According to Italian traditions, Befana is an old woman who gives presents throughout the country on the night of January 5, also known as the Epiphany Eve. By giving out gifts, the lady is often compared to Santa Claus.
Many people believe that the name Befana originates from the Feast of Epiphany. Others have the belief that Befana is a descendant of Strenia, a goddess of the Romans. In reality, Befana was not as popular in Italy as it is today. It started in Rome and only spread to other parts of the country during the 20th century.
The majority of Italians believe that Befana visits all the children in Italy on the eve of January 6 and gives them rewards. If the kids have the right character, she gives them candy. Otherwise, Befana gives either dark candy or a lump of coal. In the impoverished regions in Italy, such as Sicily, children get a stick in a stocking instead of coal.
Since the Befana is an excellent housekeeper, people believe that she always sweeps the floor before leaving. Some trust that the sweeping means doing away with the problems of the year. In most cases, the child’s family leaves a small amount of food and a glass of wine for the Befana.
Regarding appearance, the general impression is that the Befana is a hag riding a broomstick through the air, donning a soot-covered black shawl since her entry point into houses is the chimney. She always carries a gift hamper containing candy and other presents.
The Legend of the Befana
Some Christians believe that the Three Wise Men who gifted baby Jesus in the bible approached the Befana before the birth of Christ. The men asked for directions to the location of Jesus since they had already spotted his star in the sky. Since the Befana was unaware of the location, she offered a one-night shelter to the wise men. On the following day, she refused to go on the search for Jesus, citing busyness as her most significant concern.
Later on, the Befana decided to follow the men in the pursuit of Jesus. The search is still on to date because she could reach the wise men. This explains why the Befana travels around children and gives the good ones candy, while the poor ones get coal, online, and garlic.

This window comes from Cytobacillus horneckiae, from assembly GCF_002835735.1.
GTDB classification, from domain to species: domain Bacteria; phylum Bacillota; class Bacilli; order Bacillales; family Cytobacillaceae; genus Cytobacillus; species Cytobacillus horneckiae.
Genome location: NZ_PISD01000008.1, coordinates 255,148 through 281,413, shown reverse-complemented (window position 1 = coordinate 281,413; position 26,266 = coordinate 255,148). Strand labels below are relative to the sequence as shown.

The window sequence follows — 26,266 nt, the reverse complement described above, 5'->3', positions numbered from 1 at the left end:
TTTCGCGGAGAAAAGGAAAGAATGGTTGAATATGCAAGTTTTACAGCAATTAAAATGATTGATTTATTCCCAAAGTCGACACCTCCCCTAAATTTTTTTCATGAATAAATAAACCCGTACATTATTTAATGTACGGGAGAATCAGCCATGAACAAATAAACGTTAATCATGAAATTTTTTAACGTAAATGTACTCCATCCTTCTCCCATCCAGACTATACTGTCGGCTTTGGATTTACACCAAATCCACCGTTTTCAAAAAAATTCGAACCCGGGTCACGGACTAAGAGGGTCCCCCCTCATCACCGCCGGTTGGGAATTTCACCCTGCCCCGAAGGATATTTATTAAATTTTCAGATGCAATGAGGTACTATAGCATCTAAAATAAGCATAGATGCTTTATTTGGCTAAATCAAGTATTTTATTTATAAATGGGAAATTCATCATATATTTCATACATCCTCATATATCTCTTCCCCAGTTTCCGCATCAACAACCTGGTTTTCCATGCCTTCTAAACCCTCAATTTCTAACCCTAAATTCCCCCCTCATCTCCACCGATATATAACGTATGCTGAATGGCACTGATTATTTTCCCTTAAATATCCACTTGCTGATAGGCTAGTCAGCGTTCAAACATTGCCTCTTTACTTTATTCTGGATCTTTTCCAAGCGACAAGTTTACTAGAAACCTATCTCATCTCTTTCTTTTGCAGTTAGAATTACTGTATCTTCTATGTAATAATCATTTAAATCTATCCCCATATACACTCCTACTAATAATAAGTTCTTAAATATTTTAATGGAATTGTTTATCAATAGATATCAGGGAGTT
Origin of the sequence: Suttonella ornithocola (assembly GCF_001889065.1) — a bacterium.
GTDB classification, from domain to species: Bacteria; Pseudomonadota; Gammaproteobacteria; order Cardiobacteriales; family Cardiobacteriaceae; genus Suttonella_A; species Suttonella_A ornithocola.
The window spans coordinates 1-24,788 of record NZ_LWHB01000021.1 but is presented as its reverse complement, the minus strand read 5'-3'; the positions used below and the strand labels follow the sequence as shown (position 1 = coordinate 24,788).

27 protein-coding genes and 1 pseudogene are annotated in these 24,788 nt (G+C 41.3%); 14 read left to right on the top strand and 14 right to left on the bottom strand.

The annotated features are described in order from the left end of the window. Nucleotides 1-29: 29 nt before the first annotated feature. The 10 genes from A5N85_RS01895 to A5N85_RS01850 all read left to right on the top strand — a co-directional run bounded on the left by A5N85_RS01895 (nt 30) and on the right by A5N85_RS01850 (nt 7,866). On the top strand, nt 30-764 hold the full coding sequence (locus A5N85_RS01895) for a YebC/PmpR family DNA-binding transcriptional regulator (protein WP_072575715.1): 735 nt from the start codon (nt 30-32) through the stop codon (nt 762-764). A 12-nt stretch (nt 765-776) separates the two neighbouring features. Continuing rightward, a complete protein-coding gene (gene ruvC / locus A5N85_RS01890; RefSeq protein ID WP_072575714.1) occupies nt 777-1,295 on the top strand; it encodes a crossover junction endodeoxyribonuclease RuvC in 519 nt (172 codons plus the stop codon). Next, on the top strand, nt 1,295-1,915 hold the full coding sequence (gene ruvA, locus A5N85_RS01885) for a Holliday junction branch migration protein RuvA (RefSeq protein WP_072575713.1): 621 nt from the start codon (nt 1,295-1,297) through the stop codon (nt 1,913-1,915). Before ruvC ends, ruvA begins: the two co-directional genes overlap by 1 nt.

Another Christian legend states that the Befana was an ordinary woman with a beloved child whose death caused significant grief. When Jesus was born, the lady went to see her, believing that he was her son. She took gifts to Jesus to make him happy, and as a result, Christ made her the mother of all Italian children.
If anybody sees the Befana, they get a thump from her broomstick because she likes to remain private. The objective of this belief is to keep children asleep during the night.
The last explanation about the origin of the Befana claims that she was cleaning and turned the wise men away when they came looking for Jesus. Later, guilt befell her, and she started looking for Jesus. The broomstick she travels on is for cleaning purposes, while the gift hamper is intended for baby Jesus. Although the Befana is yet to succeed on this mission, she gives gifts to children because all of them have Jesus in them.
The Befana Today
All regions in Italy celebrated the Befana, making it a national icon. However, the practice is held in the highest regard in the Marches, Latium, and Umbria. Urbana is the official home of the lady. A massive festival occurs every year, with up to 50,000 people in attendance. Several people imitate the Befana by swinging from the main tower and enjoying their time with kids.
Italian children usually expect to get coal in their stockings as an indicator of any bad behaviour committed earlier in the year. Three Italian regions are renowned for lively Befana traditions.
This is a market in central Rome that sells candy and toys during the time of the Befana festivals. Tourists often flock the area on the midnight of January 6 to confirm the myth that the Befana shows herself at this market through a window.
Urbania is a town located in the Pesaro e Urbino province in the Marches. An annual Befana festival gets held between January 2 and January 6. During the celebrations, locals build the ‘house of the Befana’ and reserve a mailbox addressed to the lady.
Fornovo di Taro
Here, a national meeting on the Befana gets held on January 5 and 6 yearly.
Rest of the World
In regions outside Italy with a considerable number of Italians, the local community usually observes the Befana celebrations. For example, a Befana choir performs in the Festival of Lights parade at the Kensington Market in Toronto every December. At this time, people wear their Befana costumes and sing songs that wish for the sun’s return.
The singers then proceed to give candy to kids, to play the accordion, and sing loudly such that members of the public join the party.
How to Travel to the Befana Festival
For the best possible experience, it is advisable to visit Italy during the Christmas period. Here, you will get a first-hand viewing of the build-up to the ceremony, as well as the feast itself.